Posts tagged ‘Chip Kidd’
To describe him merely as a designer of book jackets is pretty inadequate—something I discovered some years back when I was speaking to a group of Lion Ambassadors and telling them about some famous Penn Staters. I said, “And then there’s Chip Kidd, probably the world’s foremost book-jacket designer,” and they all looked at one another as if I had scraped pretty far down the barrel to come up with that one.
But the reality is that he’s pretty much legendary in the design world, and that in his career at Alfred A. Knopf he’s worked with some big-name authors (including Michael Crichton, John Updike, and Oliver Sacks), and that he’s a terrific speaker—not only inspirational but also funny as hell. If you’ve got 17 minutes to spare, watch his 2012 TED talk and you’ll see.
Anyway, I went out to the Penn Stater conference center last week to hear Chip speak at the Forum Luncheon, and he didn’t disappoint. I’m not going to try to give you a comprehensive overview of his talk, but here are a few nuggets:
—He referred to his more-than-25-year career at Knopf as “technically, still my first job out of school.”
—He summed up his philosophy of design in a quote from Samuel Beckett: “Try. Fail. Try Again. Fail Better.”
—He showed the evolution of some of his book-jacket designs and talked about the many layers of people who have to approve the design. He was surprised that his design for Oliver Sacks’ The Mind’s Eye (shown here) wasn’t shot down by the reps who would be out selling the book: ”All it takes is one sales rep to say, ‘It looks like O. Liver Sacks,’ and it’s dead.”
—Someone asked where he got his loud striped jacket. “Four British schoolboys gave their lives so I could have this jacket,” he answered. “Well done, lads.” (Actually, he said, he saw it hanging in the window at a Bergdorf Goodman in New York City.)
—He talked a lot about the education he got at Penn State, and one piece of advice from Lanny Sommese, head of the university’s graphic design program, stood out for me: ”Lanny taught me that the better you understand a problem, the closer you are to the solution.”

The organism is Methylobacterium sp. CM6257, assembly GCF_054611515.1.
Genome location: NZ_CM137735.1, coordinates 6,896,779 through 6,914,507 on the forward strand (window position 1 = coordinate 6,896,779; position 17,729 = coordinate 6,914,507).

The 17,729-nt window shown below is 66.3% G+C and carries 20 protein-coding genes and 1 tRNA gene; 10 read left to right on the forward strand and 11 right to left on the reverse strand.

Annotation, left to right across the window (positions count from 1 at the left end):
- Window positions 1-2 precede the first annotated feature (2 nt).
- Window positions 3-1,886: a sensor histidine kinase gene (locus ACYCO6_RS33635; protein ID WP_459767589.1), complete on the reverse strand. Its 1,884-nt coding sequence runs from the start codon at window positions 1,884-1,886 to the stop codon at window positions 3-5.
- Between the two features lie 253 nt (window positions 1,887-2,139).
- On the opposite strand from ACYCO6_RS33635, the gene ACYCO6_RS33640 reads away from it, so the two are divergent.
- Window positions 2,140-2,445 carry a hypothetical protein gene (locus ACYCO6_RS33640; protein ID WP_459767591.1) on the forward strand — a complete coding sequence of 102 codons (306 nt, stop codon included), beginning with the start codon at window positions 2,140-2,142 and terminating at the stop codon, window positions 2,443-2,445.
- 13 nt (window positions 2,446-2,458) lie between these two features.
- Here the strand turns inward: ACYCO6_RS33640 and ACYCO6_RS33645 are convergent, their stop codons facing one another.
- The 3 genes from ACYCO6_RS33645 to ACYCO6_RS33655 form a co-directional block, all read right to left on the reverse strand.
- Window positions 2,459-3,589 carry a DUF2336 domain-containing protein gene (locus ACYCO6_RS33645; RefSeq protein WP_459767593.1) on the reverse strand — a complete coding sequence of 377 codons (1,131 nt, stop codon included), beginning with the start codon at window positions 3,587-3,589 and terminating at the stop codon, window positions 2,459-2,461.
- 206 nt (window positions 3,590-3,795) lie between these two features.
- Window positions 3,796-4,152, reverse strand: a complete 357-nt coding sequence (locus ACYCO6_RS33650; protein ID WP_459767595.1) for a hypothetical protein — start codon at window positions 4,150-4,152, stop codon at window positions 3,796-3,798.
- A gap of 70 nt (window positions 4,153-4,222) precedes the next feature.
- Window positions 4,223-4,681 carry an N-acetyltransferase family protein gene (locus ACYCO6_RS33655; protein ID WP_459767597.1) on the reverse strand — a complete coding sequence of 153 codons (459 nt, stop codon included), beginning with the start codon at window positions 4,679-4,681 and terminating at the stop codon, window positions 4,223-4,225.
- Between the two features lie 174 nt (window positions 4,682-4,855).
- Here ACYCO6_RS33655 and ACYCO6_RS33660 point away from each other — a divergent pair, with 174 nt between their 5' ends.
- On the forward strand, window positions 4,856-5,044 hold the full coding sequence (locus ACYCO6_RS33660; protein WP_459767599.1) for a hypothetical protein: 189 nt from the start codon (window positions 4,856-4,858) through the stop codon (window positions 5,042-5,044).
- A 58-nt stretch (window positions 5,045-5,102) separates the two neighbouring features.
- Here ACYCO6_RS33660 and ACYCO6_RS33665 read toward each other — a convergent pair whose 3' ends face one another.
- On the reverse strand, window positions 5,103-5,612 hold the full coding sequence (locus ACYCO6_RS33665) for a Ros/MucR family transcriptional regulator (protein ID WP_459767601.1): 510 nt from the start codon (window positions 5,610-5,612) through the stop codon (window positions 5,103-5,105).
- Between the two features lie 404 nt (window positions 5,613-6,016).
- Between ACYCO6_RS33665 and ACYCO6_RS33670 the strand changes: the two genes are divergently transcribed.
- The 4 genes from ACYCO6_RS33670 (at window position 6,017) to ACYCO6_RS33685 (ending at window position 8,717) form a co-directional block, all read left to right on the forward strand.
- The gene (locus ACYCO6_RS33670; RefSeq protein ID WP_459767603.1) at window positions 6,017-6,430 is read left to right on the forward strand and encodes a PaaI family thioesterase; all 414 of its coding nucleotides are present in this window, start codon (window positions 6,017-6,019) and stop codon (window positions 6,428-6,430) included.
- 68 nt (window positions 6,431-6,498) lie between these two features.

—Asked if he ever met Julia Child (one of the authors Knopf published), he straightened his shoulders and said, proudly, “I once got Julia Child a Diet Coke.”
—He talked about two upcoming projects: One is a book about design for kids, the other is a book version of author Neil Gaiman’s “Make Good Art” speech, a commencement speech last year at the University of the Arts in Philadelphia. And Kidd quotes a thought from Gaiman’s speech that really jumped out at me. It’s about freelance designers, but it applies to all of us in the working world, I think:
People keep working, in a freelance world … because their work is good, and because they are easy to get along with, and because they deliver the work on time. And you don’t even need all three. Two out of three is fine. People will tolerate how unpleasant you are if your work is good and you deliver it on time. They’ll forgive the lateness of the work if it’s good, and if they like you. And you don’t have to be as good as the others if you’re on time and it’s always a pleasure to hear from you.
Kidd talked about the challenge of turning a graduation speech into a book, especially when you can already watch the speech on YouTube or read a transcript of it online. But, judging from the images he shared from the book (which is due out in May), I suspect it’ll do just fine.